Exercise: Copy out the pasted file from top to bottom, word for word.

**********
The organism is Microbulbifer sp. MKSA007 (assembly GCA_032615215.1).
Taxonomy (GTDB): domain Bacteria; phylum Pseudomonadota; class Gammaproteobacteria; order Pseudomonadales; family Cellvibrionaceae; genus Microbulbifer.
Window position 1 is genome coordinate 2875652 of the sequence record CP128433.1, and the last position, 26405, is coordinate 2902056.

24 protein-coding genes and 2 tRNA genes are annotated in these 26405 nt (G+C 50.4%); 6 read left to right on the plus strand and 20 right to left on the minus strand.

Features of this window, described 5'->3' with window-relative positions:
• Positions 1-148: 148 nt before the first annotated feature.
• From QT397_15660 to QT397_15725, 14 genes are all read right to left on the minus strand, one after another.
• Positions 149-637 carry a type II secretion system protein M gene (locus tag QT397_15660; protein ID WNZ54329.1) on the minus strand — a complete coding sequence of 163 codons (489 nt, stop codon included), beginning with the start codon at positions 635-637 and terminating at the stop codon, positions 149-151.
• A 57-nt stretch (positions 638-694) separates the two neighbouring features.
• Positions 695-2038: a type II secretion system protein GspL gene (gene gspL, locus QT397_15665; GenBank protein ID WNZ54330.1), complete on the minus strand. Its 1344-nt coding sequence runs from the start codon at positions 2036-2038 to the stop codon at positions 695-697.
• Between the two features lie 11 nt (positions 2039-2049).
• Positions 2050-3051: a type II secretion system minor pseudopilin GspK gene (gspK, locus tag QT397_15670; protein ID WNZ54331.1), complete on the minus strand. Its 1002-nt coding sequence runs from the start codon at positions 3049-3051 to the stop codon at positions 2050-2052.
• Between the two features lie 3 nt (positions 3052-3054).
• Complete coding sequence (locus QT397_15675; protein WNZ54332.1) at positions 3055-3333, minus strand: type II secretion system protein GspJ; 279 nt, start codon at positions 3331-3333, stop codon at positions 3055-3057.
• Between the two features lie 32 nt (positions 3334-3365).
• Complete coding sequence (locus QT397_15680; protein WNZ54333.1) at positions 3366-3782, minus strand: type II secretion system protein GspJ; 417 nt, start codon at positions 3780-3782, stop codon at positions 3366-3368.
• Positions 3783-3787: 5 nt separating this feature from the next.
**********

The organism is Microbulbifer sp. MKSA007 (assembly GCA_032615215.1).
Taxonomy (GTDB): domain Bacteria; phylum Pseudomonadota; class Gammaproteobacteria; order Pseudomonadales; family Cellvibrionaceae; genus Microbulbifer.
Window position 1 is genome coordinate 2875652 of the sequence record CP128433.1, and the last position, 26405, is coordinate 2902056.

24 protein-coding genes and 2 tRNA genes are annotated in these 26405 nt (G+C 50.4%); 6 read left to right on the plus strand and 20 right to left on the minus strand.

Features of this window, described 5'->3' with window-relative positions:
• Positions 1-148: 148 nt before the first annotated feature.
• From QT397_15660 to QT397_15725, 14 genes are all read right to left on the minus strand, one after another.
• Positions 149-637 carry a type II secretion system protein M gene (locus tag QT397_15660; protein ID WNZ54329.1) on the minus strand — a complete coding sequence of 163 codons (489 nt, stop codon included), beginning with the start codon at positions 635-637 and terminating at the stop codon, positions 149-151.
• A 57-nt stretch (positions 638-694) separates the two neighbouring features.
• Positions 695-2038: a type II secretion system protein GspL gene (gene gspL, locus QT397_15665; GenBank protein ID WNZ54330.1), complete on the minus strand. Its 1344-nt coding sequence runs from the start codon at positions 2036-2038 to the stop codon at positions 695-697.
• Between the two features lie 11 nt (positions 2039-2049).
• Positions 2050-3051: a type II secretion system minor pseudopilin GspK gene (gspK, locus tag QT397_15670; protein ID WNZ54331.1), complete on the minus strand. Its 1002-nt coding sequence runs from the start codon at positions 3049-3051 to the stop codon at positions 2050-2052.
• Between the two features lie 3 nt (positions 3052-3054).
• Complete coding sequence (locus QT397_15675; protein WNZ54332.1) at positions 3055-3333, minus strand: type II secretion system protein GspJ; 279 nt, start codon at positions 3331-3333, stop codon at positions 3055-3057.
• Between the two features lie 32 nt (positions 3334-3365).
• Complete coding sequence (locus QT397_15680; protein WNZ54333.1) at positions 3366-3782, minus strand: type II secretion system protein GspJ; 417 nt, start codon at positions 3780-3782, stop codon at positions 3366-3368.
• Positions 3783-3787: 5 nt separating this feature from the next.